Norfolk

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Norfolk
Arms of Norfolk.svg
Norfolk UK locator map 2010.svg
Sovereign state United Kingdom
Constituent country England
Region East of England
EstablishedAnglo-Saxon period [1]
Time zone UTC±00:00 (Greenwich Mean Time)
  Summer (DST) UTC+01:00 (British Summer Time)
Members of Parliament
Police Norfolk Constabulary
Ceremonial county
Lord Lieutenant The Lady Dannatt MBE
High Sheriff Georgina Roberts (Lady Roberts of Swaffham) [2] [3] (2020–21)
Area5,372 km2 (2,074 sq mi)
  Ranked 5th of 48
Population (2021)903,680
  Ranked 25th of 48
Density168/km2 (440/sq mi)
Ethnicity96.5% white [4]

Norfolk has several amusement parks and zoos.

Theatres

Britannia Pier Britpieryarmouth.JPG
Britannia Pier
Theatre Royal Norwich Theatre Royal.JPG
Theatre Royal
Norwich Playhouse NorwichPlayhouse (cropped).JPG
Norwich Playhouse

The Pavilion Theatre (Cromer) is a 510-seater venue on the end of Cromer Pier, best known for hosting the 'end-of-the-pier' show, the Seaside Special. The theatre also presents comedy, music, dance, opera, musicals and community shows.

The Britannia Pier Theatre (Great Yarmouth) mainly hosts popular comedy acts such as the Chuckle Brothers and Jim Davidson. The theatre has 1,200 seats and is one of the largest in Norfolk.

The Theatre Royal (Norwich) has been on its present site for nearly 250 years, the Act of Parliament in the tenth year of the reign of George II having been rescinded in 1761. The 1,300-seat theatre, the largest in the city, hosts a mix of national touring productions including musicals, dance, drama, family shows, stand-up comedians, opera and pop.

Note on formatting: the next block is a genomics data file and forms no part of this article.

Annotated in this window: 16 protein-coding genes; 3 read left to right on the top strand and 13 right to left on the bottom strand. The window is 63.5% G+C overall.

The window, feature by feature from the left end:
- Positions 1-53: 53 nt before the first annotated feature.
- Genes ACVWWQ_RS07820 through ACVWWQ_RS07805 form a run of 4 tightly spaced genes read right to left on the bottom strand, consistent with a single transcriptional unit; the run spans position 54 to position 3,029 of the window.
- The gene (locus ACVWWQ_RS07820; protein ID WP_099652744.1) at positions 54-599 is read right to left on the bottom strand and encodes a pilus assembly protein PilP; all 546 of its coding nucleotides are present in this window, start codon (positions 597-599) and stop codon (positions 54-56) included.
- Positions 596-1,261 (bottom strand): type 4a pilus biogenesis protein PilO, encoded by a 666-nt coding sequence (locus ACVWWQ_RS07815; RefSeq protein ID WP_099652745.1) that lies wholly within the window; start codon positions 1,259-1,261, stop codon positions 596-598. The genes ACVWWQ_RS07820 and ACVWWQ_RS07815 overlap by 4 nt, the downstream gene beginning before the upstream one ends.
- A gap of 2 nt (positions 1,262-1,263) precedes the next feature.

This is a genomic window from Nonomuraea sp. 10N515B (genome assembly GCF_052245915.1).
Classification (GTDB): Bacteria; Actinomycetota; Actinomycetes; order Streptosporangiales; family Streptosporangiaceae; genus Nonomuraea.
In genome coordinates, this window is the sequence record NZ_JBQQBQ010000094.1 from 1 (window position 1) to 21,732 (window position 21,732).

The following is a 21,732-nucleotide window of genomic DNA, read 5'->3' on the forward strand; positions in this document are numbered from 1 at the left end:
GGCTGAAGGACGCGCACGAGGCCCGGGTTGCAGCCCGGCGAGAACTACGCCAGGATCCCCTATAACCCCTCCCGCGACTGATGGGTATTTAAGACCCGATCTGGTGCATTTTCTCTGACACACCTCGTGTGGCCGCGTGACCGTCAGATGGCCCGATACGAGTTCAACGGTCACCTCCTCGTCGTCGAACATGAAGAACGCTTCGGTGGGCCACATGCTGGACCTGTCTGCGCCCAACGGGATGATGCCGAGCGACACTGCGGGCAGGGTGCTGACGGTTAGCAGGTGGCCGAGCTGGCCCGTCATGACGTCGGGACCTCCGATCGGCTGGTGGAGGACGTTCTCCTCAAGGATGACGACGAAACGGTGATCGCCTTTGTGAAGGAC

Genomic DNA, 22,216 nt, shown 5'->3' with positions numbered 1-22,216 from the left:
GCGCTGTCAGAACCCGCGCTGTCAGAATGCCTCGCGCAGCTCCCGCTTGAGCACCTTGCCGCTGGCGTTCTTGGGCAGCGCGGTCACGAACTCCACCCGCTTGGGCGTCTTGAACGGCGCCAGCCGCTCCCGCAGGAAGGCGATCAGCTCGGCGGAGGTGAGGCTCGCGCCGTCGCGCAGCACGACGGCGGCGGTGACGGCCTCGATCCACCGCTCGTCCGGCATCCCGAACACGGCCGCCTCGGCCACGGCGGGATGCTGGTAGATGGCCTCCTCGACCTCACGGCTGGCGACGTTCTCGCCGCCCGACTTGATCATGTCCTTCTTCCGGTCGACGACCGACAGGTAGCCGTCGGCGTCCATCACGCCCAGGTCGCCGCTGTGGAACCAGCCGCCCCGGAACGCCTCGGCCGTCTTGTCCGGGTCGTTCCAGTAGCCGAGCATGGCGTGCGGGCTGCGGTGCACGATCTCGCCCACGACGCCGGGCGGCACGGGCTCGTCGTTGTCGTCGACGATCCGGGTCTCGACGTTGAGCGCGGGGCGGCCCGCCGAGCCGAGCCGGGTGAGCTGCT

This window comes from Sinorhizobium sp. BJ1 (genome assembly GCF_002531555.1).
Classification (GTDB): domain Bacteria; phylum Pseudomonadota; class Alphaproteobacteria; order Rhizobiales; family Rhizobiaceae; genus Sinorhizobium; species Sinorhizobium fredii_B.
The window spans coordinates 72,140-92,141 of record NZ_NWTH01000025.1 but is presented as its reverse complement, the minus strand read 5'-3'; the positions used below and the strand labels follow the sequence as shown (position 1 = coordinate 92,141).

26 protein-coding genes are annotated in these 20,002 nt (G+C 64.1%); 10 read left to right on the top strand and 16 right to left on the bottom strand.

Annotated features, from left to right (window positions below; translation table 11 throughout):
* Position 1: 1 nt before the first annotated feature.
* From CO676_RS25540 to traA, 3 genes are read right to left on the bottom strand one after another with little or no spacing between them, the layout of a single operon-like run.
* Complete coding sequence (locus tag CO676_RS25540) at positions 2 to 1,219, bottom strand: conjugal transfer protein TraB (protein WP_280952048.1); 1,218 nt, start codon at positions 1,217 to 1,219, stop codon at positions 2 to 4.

The Norwich Playhouse (Norwich) hosts theatre, comedy, music and other performing arts. It has a seating capacity of 300.

The Maddermarket Theatre (Norwich) opened in 1921 and was the first permanent recreation of an Elizabethan theatre. The founder was Nugent Monck who had worked with William Poel. The theatre has a seating capacity of 312. [54]

The Norwich Puppet Theatre (Norwich) was founded in 1979 by Ray and Joan DaSilva as a permanent base for their touring company and was first opened as a public venue in 1980, following the conversion of the medieval church of St. James in the heart of Norwich. Under subsequent artistic directors – Barry Smith and Luis Z. Boy – the theatre established its current pattern of operation. It is a nationally unique[ citation needed ] venue dedicated to puppetry, and currently houses a 185-seat raked auditorium, 50 seat Octagon Studio, workshops, an exhibition gallery, shop and licensed bar. It is the only theatre in the Eastern region with a year-round programme of family-centred entertainment.[ citation needed ]

The Garage studio theatre (Norwich) can seat up to 110 people in a range of different layouts. It can also be used for standing events and can accommodate up to 180 people.